It's hard to imagine I am already into my second month here at TTL. But they always say that the busier you are, the faster time goes, and we've been quite busy here.
The number of babies in the safe home is now up to 10, with the addition last week of two more clients.
A new five-month old boy has the long first name of Matta a Morena, which means "power of the chief." He had long, wild hair on the top of his head that stood straight up when he first got here, and I've taken to calling him "Chief" even though the bo m'e promptly gave him a haircut and he lost his regal profile.
The other new child is Nteboheng, who is so brave despite everything. She is almost five years old, and is horribly thin. Being the age she is, she is entirely aware of everything going on around her, and is noticeably nervous.
TTL had to take her to see a doctor at the hospital the other day, and Kirsten said she kept saying she wanted to go home. She is shy around me still, but smiles at some of the antics I get into to amuse her.
Seeing her sitting silently in the play room, or eating slowly from a bowl of food prepared by the bo m'e, makes me think of a five-year-old child back in the states being separated from her family. I just see wails and tantrems and demands for "mommy," and yet with Nteboheng there is only the hushed requests that she be returned home and a stoic patience in the face of being denied that request.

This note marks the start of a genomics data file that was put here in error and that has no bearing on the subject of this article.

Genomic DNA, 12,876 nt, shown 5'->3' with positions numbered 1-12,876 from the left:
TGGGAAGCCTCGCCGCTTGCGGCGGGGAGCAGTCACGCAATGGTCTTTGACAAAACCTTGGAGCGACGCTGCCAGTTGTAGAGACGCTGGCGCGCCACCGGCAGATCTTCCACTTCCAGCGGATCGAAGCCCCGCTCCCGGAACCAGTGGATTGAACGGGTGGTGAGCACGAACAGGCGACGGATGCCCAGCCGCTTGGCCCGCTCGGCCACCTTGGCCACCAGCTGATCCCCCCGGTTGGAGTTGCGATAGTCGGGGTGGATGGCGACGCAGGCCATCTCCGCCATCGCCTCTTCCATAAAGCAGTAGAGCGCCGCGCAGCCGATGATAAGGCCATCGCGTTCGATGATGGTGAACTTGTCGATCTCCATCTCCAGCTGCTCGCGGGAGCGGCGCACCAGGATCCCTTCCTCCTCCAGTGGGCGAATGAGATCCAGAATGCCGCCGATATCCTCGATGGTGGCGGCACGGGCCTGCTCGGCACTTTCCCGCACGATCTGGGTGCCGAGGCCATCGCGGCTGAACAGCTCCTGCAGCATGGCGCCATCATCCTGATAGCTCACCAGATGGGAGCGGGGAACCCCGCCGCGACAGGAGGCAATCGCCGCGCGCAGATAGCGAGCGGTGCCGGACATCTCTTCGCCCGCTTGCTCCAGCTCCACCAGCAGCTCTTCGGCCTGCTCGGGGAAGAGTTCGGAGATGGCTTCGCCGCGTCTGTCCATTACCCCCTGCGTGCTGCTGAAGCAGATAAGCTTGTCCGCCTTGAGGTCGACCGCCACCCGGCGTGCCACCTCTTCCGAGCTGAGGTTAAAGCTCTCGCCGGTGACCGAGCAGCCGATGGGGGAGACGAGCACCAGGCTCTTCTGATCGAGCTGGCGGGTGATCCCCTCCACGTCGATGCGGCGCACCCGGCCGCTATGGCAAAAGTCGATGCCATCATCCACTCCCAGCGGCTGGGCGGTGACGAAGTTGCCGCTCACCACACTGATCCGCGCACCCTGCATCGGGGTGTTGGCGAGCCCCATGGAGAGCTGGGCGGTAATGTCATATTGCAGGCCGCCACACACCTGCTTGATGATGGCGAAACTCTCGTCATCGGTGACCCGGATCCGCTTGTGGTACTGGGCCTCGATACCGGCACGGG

Thankfully our bo m'e caregivers here are warm, and win the children over quickly. When Nteboheng lays down in the play room, still lethargic from her malnurished state, she often does so against the leg of one of the bo m'e sitting on the floor.
Seithati, our almost-three-year-old girl who has really started coming into her own, has been whispering reassurances to Nteboheng -- probably the sweetest thing I've ever seen.
It's amazing to see how many children have entered TTL's doors in just the last month. It's a testament to how many children here need a lifeline just like TTL.
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